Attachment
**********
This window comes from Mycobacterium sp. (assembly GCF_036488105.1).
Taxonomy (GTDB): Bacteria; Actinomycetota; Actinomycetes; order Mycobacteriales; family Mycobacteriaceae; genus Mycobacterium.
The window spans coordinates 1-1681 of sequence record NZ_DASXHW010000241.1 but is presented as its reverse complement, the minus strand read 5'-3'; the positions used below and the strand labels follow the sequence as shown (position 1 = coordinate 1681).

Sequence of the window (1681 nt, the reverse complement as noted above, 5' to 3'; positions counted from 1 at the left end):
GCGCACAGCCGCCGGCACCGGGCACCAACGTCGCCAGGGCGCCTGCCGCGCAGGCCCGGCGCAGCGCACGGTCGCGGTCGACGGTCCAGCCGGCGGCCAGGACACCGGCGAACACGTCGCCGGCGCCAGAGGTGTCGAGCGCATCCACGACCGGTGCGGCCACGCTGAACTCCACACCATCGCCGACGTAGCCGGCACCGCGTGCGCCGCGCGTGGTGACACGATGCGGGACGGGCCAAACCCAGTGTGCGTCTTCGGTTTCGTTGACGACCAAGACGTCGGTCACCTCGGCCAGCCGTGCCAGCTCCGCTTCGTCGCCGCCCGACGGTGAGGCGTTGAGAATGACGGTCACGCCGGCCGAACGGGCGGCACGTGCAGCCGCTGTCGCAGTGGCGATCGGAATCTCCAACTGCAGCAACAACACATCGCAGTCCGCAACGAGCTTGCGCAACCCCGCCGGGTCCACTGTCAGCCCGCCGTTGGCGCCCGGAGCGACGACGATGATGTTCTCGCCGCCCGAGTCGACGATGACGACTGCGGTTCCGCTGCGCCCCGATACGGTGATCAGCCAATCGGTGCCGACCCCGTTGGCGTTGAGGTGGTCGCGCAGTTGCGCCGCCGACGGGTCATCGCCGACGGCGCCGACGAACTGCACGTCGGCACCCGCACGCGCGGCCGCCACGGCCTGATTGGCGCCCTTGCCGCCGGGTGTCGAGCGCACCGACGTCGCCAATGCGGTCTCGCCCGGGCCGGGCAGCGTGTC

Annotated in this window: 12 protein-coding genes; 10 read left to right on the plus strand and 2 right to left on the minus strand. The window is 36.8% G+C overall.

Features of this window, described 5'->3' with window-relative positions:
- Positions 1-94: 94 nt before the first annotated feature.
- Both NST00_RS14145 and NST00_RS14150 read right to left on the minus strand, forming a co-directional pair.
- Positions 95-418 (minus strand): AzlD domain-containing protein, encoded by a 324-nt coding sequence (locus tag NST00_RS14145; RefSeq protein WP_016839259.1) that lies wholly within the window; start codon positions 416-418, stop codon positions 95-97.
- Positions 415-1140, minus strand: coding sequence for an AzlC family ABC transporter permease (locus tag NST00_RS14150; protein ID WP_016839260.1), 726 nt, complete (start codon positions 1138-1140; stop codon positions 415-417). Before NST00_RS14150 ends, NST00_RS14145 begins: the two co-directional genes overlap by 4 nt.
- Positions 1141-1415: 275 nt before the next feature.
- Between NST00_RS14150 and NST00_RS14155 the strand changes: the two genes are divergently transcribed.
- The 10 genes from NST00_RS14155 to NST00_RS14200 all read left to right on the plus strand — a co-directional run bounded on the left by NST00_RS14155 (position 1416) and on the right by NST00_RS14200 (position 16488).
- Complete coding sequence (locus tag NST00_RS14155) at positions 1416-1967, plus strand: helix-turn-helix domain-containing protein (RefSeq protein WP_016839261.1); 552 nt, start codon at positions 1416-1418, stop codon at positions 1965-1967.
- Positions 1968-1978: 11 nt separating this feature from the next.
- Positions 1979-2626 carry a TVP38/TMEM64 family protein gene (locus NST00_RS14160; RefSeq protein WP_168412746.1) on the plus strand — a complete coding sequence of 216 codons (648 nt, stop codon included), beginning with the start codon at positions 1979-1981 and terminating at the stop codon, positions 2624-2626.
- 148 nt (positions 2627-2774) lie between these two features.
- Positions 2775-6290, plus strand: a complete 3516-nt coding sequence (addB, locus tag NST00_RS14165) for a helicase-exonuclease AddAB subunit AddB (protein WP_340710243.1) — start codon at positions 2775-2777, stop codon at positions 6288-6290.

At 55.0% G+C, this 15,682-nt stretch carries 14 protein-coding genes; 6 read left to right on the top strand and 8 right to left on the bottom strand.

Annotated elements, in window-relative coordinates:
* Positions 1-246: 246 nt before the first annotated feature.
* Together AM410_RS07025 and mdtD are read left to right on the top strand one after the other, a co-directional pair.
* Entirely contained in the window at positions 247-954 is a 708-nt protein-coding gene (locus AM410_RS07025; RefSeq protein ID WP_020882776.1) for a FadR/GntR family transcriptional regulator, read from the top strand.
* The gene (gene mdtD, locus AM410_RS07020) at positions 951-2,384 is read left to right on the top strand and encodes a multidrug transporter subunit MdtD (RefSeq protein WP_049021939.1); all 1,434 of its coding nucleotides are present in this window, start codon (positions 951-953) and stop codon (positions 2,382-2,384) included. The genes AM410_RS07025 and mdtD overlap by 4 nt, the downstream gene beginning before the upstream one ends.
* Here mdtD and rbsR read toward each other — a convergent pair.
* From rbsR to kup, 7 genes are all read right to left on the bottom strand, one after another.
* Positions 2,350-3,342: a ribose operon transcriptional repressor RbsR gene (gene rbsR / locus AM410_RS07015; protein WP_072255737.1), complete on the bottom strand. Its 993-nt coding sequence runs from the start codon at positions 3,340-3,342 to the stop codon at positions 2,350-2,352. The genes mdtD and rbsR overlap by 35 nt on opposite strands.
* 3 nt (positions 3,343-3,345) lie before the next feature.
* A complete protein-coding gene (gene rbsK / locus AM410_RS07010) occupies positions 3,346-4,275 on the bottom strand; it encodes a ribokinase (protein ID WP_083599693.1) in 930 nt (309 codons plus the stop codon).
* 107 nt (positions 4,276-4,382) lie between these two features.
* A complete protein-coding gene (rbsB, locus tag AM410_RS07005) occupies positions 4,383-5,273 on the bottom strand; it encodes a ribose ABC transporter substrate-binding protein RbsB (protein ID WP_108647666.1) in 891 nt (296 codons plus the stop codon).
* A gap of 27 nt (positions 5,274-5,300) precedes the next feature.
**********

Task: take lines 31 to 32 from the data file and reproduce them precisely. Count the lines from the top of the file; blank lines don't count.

* 107 nt (positions 4,276-4,382) lie between these two features.
* A complete protein-coding gene (rbsB, locus tag AM410_RS07005) occupies positions 4,383-5,273 on the bottom strand; it encodes a ribose ABC transporter substrate-binding protein RbsB (protein ID WP_108647666.1) in 891 nt (296 codons plus the stop codon).